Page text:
Allied Nevada Gold Corp. (NYSE: ANV)

Allied Nevada Gold Corp., together with its subsidiaries, engages in the evaluation, acquisition, exploration, and advancement of gold exploration and development projects. It principally operates the Hycroft Mine, an open pit heap leach gold and silver mine covering approximately 61,389 acres of mineral rights located in the west of Winnemucca, Nevada. The company is also involved in the exploration and development of various exploration properties, including Hasbrouck, Mountain View, Three Hills, Wildcat, Maverick Springs, and Pony Creek/Elliot Dome projects. In addition, the company holds exploration rights to approximately 100 other exploration properties in Nevada. Allied Nevada Gold Corp. was incorporated in 2006 and is headquartered in Reno, Nevada.

Please take a look at the 1-year chart of ANV (Allied Nevada Gold Corporation) below with my added notations:

1-year chart of ANV (Allied Nevada Gold Corporation)

After a persistent downtrend, ANV has formed what appears to be a Double Bottom (red) price pattern. The pattern is as simple as it sounds: Bottoming, rallying up to a point, selling back off to a similar bottom, and then rallying back up again. As with any price pattern, a confirmation of the pattern is needed. ANV would confirm the pattern by breaking up through the $30 resistance (navy) that has been created by the Double Bottom pattern.

Keep in mind that simple is usually better. Had I never pointed out the Double Bottom pattern, one would still think this stock is moving higher if it simply broke through the $30 resistance level.  In short, whether you noticed the pattern or not, the trade would still be the same: On the break above the key $30 level.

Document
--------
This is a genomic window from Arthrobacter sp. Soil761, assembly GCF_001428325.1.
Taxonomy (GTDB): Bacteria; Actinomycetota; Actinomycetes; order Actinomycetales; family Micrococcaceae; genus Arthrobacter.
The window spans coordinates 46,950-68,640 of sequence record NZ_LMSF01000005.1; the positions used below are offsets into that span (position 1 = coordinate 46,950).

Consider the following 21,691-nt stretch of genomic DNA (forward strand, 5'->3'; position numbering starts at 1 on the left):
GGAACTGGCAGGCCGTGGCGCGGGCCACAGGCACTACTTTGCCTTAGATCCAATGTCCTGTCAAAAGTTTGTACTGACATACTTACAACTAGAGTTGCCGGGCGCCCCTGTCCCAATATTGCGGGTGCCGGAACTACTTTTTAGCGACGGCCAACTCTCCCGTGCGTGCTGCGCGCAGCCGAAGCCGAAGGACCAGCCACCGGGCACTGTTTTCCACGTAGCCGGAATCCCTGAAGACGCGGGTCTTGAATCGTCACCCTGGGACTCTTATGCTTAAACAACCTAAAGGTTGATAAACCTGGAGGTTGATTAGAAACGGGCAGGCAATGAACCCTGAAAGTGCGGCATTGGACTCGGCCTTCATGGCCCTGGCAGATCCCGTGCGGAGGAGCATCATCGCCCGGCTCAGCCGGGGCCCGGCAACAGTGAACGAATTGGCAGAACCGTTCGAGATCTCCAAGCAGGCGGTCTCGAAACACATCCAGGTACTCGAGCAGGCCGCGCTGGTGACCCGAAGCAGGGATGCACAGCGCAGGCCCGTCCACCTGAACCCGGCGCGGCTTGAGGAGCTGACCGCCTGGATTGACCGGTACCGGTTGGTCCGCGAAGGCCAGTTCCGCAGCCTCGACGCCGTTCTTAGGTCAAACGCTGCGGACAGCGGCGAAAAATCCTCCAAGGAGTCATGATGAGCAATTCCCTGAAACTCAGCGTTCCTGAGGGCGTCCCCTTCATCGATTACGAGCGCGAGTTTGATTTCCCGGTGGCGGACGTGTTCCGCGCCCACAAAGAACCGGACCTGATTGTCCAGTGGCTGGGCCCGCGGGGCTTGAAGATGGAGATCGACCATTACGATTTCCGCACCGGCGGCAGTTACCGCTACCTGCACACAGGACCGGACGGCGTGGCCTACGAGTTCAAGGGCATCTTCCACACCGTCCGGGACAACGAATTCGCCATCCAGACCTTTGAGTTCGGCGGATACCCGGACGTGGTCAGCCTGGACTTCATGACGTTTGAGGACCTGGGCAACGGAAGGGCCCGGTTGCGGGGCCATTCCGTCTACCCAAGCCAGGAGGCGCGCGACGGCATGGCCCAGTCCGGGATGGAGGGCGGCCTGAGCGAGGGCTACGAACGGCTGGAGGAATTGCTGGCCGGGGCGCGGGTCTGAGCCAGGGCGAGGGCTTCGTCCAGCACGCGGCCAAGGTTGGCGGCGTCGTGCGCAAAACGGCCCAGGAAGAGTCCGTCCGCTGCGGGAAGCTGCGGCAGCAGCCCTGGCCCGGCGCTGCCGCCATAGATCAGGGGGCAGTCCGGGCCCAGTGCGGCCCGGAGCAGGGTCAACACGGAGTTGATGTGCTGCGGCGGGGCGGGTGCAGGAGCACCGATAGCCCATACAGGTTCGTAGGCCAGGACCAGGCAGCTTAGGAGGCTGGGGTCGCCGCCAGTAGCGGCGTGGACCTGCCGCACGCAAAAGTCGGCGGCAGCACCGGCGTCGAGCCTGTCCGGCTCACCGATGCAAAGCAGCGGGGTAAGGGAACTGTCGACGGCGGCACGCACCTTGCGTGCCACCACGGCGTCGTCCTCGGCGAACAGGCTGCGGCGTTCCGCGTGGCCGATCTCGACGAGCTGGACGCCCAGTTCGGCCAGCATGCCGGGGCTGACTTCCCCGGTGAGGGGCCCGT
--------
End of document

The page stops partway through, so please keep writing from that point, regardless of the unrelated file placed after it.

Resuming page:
The Tale of the Tape: After a yearlong downtrend, ANV formed a Double Bottom price pattern. A long trade could be entered on a break above the $30 resistance with a stop placed under that level.

Before making any trading decision, decide which side of the trade you believe gives you the highest probability of success. Do you prefer the short side of the market, long side, or do you want to be in the market at all? If you haven’t thought about it, review the overall indices themselves. For example, take a look at the S&P 500. Is it trending higher or lower? Has it recently broken through a key resistance or support level? Making these decisions ahead of time will help you decide which side of the trade you believe gives you the best opportunities.

No matter what your strategy or when you decide to enter, always remember to use protective stops and you’ll be around for the next trade.  Capital preservation is always key!

Good luck!

Christian Tharp, CMT